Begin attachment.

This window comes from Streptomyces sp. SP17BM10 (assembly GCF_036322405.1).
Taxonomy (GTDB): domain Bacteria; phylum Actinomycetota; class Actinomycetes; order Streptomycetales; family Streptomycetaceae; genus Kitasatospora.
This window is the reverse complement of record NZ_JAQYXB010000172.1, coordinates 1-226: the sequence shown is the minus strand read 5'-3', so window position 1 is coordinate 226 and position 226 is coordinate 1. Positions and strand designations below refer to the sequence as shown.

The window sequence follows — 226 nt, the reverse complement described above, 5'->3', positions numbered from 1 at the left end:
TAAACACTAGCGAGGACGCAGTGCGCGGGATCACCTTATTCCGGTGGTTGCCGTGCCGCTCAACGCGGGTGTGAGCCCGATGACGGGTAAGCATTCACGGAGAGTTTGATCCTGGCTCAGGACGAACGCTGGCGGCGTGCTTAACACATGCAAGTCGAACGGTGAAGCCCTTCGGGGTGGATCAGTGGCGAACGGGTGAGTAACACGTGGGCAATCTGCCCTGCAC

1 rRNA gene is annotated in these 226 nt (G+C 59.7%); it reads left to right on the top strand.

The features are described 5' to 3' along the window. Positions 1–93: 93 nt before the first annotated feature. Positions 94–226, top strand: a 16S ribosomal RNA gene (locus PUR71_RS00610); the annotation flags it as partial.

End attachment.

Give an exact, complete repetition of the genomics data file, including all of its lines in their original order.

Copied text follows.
This window comes from Streptomyces sp. SP17BM10 (assembly GCF_036322405.1).
Taxonomy (GTDB): domain Bacteria; phylum Actinomycetota; class Actinomycetes; order Streptomycetales; family Streptomycetaceae; genus Kitasatospora.
This window is the reverse complement of record NZ_JAQYXB010000172.1, coordinates 1-226: the sequence shown is the minus strand read 5'-3', so window position 1 is coordinate 226 and position 226 is coordinate 1. Positions and strand designations below refer to the sequence as shown.

The window sequence follows — 226 nt, the reverse complement described above, 5'->3', positions numbered from 1 at the left end:
TAAACACTAGCGAGGACGCAGTGCGCGGGATCACCTTATTCCGGTGGTTGCCGTGCCGCTCAACGCGGGTGTGAGCCCGATGACGGGTAAGCATTCACGGAGAGTTTGATCCTGGCTCAGGACGAACGCTGGCGGCGTGCTTAACACATGCAAGTCGAACGGTGAAGCCCTTCGGGGTGGATCAGTGGCGAACGGGTGAGTAACACGTGGGCAATCTGCCCTGCAC

1 rRNA gene is annotated in these 226 nt (G+C 59.7%); it reads left to right on the top strand.

The features are described 5' to 3' along the window. Positions 1–93: 93 nt before the first annotated feature. Positions 94–226, top strand: a 16S ribosomal RNA gene (locus PUR71_RS00610); the annotation flags it as partial.